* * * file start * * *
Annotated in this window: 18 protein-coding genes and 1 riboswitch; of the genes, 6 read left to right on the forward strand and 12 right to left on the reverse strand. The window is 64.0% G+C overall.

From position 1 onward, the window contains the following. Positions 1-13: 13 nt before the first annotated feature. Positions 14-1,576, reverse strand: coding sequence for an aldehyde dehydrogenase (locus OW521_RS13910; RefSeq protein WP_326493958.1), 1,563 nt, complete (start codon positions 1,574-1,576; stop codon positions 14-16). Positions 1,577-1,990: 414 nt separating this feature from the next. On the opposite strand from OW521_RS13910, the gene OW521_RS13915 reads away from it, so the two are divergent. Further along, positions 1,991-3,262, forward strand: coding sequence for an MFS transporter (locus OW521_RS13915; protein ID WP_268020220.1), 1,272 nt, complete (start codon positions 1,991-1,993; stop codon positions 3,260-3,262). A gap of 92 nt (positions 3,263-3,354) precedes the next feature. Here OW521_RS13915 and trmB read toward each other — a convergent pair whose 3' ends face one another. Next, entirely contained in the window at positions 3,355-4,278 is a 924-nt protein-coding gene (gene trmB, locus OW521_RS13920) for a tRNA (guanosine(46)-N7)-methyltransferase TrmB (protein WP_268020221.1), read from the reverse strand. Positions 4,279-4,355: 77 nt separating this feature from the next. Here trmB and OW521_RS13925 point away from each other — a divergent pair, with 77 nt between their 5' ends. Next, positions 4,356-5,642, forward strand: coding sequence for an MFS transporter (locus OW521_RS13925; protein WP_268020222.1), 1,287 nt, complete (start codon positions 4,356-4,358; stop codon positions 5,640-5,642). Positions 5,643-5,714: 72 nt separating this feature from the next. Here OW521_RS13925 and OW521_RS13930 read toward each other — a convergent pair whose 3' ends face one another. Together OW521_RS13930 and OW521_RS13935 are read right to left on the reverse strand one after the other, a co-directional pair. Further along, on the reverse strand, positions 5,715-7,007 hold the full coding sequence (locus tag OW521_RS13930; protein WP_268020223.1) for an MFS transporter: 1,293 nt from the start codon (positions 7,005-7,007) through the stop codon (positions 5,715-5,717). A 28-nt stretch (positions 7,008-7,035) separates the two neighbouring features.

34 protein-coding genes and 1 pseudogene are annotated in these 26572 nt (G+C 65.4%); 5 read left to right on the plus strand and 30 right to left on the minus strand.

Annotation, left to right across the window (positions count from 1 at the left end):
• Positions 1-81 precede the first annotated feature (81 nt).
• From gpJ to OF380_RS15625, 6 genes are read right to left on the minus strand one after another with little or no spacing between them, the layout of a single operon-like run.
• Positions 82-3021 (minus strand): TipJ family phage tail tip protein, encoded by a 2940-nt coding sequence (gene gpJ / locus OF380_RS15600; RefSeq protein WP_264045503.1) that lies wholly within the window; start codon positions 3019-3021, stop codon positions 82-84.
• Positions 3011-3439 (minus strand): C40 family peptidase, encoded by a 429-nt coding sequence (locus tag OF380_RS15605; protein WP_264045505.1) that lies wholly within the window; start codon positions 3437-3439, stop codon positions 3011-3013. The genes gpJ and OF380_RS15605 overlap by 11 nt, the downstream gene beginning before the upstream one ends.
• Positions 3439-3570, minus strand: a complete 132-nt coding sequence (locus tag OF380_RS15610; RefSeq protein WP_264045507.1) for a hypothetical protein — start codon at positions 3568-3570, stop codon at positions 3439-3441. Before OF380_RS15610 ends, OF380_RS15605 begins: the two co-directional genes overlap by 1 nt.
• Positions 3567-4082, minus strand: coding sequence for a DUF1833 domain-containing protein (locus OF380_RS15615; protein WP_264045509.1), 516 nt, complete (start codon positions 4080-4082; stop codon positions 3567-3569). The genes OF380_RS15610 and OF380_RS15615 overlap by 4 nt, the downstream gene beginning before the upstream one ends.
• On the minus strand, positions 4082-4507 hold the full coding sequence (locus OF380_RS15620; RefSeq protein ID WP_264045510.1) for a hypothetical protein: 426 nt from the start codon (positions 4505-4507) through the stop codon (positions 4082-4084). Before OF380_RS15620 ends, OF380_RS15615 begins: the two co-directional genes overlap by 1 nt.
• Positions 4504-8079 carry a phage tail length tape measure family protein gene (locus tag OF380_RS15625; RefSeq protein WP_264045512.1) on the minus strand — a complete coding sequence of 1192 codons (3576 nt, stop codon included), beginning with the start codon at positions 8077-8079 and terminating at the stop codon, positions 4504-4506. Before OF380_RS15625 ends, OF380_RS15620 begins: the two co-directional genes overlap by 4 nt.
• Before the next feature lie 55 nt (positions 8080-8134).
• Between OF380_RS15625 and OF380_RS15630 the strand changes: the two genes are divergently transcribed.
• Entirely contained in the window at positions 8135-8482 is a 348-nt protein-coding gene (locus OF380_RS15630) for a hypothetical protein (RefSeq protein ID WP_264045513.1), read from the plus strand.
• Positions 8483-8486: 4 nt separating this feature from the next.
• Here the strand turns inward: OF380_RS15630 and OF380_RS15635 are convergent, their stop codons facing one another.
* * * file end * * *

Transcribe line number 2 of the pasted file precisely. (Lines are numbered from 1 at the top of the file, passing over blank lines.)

From position 1 onward, the window contains the following. Positions 1-13: 13 nt before the first annotated feature. Positions 14-1,576, reverse strand: coding sequence for an aldehyde dehydrogenase (locus OW521_RS13910; RefSeq protein WP_326493958.1), 1,563 nt, complete (start codon positions 1,574-1,576; stop codon positions 14-16). Positions 1,577-1,990: 414 nt separating this feature from the next. On the opposite strand from OW521_RS13910, the gene OW521_RS13915 reads away from it, so the two are divergent. Further along, positions 1,991-3,262, forward strand: coding sequence for an MFS transporter (locus OW521_RS13915; protein ID WP_268020220.1), 1,272 nt, complete (start codon positions 1,991-1,993; stop codon positions 3,260-3,262). A gap of 92 nt (positions 3,263-3,354) precedes the next feature. Here OW521_RS13915 and trmB read toward each other — a convergent pair whose 3' ends face one another. Next, entirely contained in the window at positions 3,355-4,278 is a 924-nt protein-coding gene (gene trmB, locus OW521_RS13920) for a tRNA (guanosine(46)-N7)-methyltransferase TrmB (protein WP_268020221.1), read from the reverse strand. Positions 4,279-4,355: 77 nt separating this feature from the next. Here trmB and OW521_RS13925 point away from each other — a divergent pair, with 77 nt between their 5' ends. Next, positions 4,356-5,642, forward strand: coding sequence for an MFS transporter (locus OW521_RS13925; protein WP_268020222.1), 1,287 nt, complete (start codon positions 4,356-4,358; stop codon positions 5,640-5,642). Positions 5,643-5,714: 72 nt separating this feature from the next. Here OW521_RS13925 and OW521_RS13930 read toward each other — a convergent pair whose 3' ends face one another. Together OW521_RS13930 and OW521_RS13935 are read right to left on the reverse strand one after the other, a co-directional pair. Further along, on the reverse strand, positions 5,715-7,007 hold the full coding sequence (locus tag OW521_RS13930; protein WP_268020223.1) for an MFS transporter: 1,293 nt from the start codon (positions 7,005-7,007) through the stop codon (positions 5,715-5,717). A 28-nt stretch (positions 7,008-7,035) separates the two neighbouring features.